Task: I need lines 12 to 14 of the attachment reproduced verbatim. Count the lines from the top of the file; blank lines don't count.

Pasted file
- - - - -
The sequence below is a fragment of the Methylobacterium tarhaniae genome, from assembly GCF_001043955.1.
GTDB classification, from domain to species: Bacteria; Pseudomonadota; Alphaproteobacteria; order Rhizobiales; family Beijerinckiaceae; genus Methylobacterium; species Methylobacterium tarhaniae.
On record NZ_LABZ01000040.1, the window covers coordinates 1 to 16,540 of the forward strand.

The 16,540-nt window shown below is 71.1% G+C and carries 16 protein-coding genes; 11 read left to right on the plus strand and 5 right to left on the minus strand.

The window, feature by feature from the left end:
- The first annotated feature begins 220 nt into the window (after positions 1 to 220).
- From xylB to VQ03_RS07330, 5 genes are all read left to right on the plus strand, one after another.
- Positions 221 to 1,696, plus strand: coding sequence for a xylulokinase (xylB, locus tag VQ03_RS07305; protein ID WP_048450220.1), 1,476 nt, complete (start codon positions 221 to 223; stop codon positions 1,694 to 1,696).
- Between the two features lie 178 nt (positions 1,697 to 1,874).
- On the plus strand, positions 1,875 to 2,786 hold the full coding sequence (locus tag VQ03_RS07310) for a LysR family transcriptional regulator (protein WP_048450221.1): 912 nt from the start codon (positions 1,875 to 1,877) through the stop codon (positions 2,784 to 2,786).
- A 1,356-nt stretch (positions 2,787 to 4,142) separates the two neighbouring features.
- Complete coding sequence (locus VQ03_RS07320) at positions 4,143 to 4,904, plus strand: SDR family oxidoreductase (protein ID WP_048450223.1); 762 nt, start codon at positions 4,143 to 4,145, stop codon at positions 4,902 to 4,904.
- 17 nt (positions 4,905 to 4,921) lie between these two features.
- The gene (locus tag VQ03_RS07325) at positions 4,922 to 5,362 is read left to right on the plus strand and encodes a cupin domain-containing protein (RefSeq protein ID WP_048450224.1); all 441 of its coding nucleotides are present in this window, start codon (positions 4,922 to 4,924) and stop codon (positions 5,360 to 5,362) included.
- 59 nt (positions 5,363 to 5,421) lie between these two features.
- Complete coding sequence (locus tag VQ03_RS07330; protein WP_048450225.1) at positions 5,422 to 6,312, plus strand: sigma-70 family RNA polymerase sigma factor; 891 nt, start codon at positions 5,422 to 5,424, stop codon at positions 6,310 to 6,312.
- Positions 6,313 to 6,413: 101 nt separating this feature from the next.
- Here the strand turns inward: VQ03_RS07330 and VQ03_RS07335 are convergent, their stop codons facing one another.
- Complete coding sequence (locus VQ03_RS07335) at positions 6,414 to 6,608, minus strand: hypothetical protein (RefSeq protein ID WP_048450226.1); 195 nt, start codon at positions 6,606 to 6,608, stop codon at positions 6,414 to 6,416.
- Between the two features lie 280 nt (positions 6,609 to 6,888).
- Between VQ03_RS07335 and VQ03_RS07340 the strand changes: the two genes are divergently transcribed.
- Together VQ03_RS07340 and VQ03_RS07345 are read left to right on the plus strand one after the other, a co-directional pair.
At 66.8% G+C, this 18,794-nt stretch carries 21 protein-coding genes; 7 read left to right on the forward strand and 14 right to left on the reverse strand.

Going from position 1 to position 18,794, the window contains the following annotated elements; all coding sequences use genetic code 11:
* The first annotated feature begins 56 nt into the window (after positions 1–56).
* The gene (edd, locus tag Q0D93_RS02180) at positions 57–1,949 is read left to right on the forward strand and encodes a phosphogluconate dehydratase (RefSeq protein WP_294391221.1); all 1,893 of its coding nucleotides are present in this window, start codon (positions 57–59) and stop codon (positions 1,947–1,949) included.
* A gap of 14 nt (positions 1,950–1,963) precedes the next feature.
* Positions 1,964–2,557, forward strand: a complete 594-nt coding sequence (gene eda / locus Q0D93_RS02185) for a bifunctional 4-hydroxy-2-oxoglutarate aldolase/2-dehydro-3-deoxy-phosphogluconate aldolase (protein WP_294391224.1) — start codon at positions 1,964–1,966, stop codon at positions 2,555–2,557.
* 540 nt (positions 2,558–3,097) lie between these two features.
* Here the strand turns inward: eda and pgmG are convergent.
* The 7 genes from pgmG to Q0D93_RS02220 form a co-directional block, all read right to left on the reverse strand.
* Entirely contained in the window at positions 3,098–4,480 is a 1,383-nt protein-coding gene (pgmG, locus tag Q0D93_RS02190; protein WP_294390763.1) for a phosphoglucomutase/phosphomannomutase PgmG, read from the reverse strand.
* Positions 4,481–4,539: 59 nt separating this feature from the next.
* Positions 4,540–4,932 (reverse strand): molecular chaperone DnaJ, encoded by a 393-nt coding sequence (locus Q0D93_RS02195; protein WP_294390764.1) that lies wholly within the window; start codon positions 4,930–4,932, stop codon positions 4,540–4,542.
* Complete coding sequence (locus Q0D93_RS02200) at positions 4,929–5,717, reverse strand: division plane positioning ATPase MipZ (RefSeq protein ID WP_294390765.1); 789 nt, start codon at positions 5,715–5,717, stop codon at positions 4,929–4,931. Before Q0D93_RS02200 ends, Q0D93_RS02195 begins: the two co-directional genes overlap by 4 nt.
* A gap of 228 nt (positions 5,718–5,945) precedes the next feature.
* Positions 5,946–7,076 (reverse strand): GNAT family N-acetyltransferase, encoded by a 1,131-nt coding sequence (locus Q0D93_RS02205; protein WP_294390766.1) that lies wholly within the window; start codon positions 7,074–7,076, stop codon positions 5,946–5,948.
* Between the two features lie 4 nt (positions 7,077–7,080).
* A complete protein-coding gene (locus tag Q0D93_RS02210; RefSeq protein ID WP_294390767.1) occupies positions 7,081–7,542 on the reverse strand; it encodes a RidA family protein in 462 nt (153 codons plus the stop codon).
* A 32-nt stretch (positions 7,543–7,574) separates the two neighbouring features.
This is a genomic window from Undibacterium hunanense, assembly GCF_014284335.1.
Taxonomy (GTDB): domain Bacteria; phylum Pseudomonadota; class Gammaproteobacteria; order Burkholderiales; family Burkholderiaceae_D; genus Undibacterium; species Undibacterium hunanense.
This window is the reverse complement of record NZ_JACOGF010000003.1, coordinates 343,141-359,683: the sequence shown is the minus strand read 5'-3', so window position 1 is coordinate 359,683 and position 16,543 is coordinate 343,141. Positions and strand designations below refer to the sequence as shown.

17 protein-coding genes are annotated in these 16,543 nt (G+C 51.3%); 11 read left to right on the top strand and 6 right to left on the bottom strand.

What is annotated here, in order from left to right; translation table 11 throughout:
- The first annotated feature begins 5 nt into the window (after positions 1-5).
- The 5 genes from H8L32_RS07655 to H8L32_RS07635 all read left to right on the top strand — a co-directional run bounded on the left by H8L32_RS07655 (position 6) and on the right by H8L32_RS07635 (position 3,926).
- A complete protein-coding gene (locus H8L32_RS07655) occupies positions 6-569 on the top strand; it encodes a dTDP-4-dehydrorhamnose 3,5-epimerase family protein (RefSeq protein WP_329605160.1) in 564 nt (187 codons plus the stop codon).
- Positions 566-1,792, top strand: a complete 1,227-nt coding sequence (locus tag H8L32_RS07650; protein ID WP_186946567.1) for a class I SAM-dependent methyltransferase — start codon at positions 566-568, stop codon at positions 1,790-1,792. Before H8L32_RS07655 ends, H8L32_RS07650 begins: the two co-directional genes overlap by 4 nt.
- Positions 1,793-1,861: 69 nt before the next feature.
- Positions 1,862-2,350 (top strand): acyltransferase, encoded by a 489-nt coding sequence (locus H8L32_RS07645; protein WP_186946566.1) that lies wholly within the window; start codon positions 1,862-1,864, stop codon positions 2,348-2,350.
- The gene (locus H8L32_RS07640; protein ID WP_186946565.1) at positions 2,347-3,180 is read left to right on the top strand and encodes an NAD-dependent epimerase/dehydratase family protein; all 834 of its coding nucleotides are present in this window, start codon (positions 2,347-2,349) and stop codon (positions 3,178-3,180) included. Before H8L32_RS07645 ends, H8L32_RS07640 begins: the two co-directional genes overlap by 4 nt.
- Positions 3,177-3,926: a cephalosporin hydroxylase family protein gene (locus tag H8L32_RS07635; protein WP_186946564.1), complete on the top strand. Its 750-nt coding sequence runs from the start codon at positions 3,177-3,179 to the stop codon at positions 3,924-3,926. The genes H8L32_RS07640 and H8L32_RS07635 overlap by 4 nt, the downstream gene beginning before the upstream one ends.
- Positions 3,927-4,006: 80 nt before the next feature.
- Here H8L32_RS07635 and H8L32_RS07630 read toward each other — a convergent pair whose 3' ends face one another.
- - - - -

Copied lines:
- Complete coding sequence (locus VQ03_RS07320) at positions 4,143 to 4,904, plus strand: SDR family oxidoreductase (protein ID WP_048450223.1); 762 nt, start codon at positions 4,143 to 4,145, stop codon at positions 4,902 to 4,904.
- 17 nt (positions 4,905 to 4,921) lie between these two features.
- The gene (locus tag VQ03_RS07325) at positions 4,922 to 5,362 is read left to right on the plus strand and encodes a cupin domain-containing protein (RefSeq protein ID WP_048450224.1); all 441 of its coding nucleotides are present in this window, start codon (positions 4,922 to 4,924) and stop codon (positions 5,360 to 5,362) included.